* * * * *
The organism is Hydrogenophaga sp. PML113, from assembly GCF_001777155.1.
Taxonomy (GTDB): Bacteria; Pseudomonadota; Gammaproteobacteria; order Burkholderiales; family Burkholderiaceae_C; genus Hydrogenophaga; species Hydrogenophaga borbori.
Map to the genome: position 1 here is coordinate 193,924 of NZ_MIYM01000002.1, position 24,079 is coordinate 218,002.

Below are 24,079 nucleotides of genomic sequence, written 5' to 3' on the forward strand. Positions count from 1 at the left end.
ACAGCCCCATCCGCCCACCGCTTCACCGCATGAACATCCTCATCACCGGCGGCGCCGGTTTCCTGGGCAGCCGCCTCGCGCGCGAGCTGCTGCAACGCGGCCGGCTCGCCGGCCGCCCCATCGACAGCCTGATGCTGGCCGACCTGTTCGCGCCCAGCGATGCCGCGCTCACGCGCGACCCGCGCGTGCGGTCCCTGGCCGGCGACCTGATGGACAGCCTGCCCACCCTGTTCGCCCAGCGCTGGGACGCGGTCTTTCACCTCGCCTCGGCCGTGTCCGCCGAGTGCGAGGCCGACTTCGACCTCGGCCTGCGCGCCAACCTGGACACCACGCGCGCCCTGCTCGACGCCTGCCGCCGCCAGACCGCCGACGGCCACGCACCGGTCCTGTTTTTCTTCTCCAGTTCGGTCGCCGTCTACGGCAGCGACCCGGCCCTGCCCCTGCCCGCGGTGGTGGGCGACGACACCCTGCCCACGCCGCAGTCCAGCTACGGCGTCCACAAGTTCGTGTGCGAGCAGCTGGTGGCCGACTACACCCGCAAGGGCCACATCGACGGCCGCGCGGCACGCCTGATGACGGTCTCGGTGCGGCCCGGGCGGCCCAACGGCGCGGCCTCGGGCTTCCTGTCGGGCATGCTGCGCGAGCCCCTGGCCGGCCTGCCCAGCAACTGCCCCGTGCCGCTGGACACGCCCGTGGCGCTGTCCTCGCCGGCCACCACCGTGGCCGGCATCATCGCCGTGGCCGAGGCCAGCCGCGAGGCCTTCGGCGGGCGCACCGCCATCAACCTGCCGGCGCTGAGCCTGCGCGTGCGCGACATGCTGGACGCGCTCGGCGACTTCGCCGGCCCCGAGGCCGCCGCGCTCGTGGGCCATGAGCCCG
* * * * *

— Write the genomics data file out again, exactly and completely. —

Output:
The organism is Hydrogenophaga sp. PML113, from assembly GCF_001777155.1.
Taxonomy (GTDB): Bacteria; Pseudomonadota; Gammaproteobacteria; order Burkholderiales; family Burkholderiaceae_C; genus Hydrogenophaga; species Hydrogenophaga borbori.
Map to the genome: position 1 here is coordinate 193,924 of NZ_MIYM01000002.1, position 24,079 is coordinate 218,002.

Below are 24,079 nucleotides of genomic sequence, written 5' to 3' on the forward strand. Positions count from 1 at the left end.
ACAGCCCCATCCGCCCACCGCTTCACCGCATGAACATCCTCATCACCGGCGGCGCCGGTTTCCTGGGCAGCCGCCTCGCGCGCGAGCTGCTGCAACGCGGCCGGCTCGCCGGCCGCCCCATCGACAGCCTGATGCTGGCCGACCTGTTCGCGCCCAGCGATGCCGCGCTCACGCGCGACCCGCGCGTGCGGTCCCTGGCCGGCGACCTGATGGACAGCCTGCCCACCCTGTTCGCCCAGCGCTGGGACGCGGTCTTTCACCTCGCCTCGGCCGTGTCCGCCGAGTGCGAGGCCGACTTCGACCTCGGCCTGCGCGCCAACCTGGACACCACGCGCGCCCTGCTCGACGCCTGCCGCCGCCAGACCGCCGACGGCCACGCACCGGTCCTGTTTTTCTTCTCCAGTTCGGTCGCCGTCTACGGCAGCGACCCGGCCCTGCCCCTGCCCGCGGTGGTGGGCGACGACACCCTGCCCACGCCGCAGTCCAGCTACGGCGTCCACAAGTTCGTGTGCGAGCAGCTGGTGGCCGACTACACCCGCAAGGGCCACATCGACGGCCGCGCGGCACGCCTGATGACGGTCTCGGTGCGGCCCGGGCGGCCCAACGGCGCGGCCTCGGGCTTCCTGTCGGGCATGCTGCGCGAGCCCCTGGCCGGCCTGCCCAGCAACTGCCCCGTGCCGCTGGACACGCCCGTGGCGCTGTCCTCGCCGGCCACCACCGTGGCCGGCATCATCGCCGTGGCCGAGGCCAGCCGCGAGGCCTTCGGCGGGCGCACCGCCATCAACCTGCCGGCGCTGAGCCTGCGCGTGCGCGACATGCTGGACGCGCTCGGCGACTTCGCCGGCCCCGAGGCCGCCGCGCTCGTGGGCCATGAGCCCG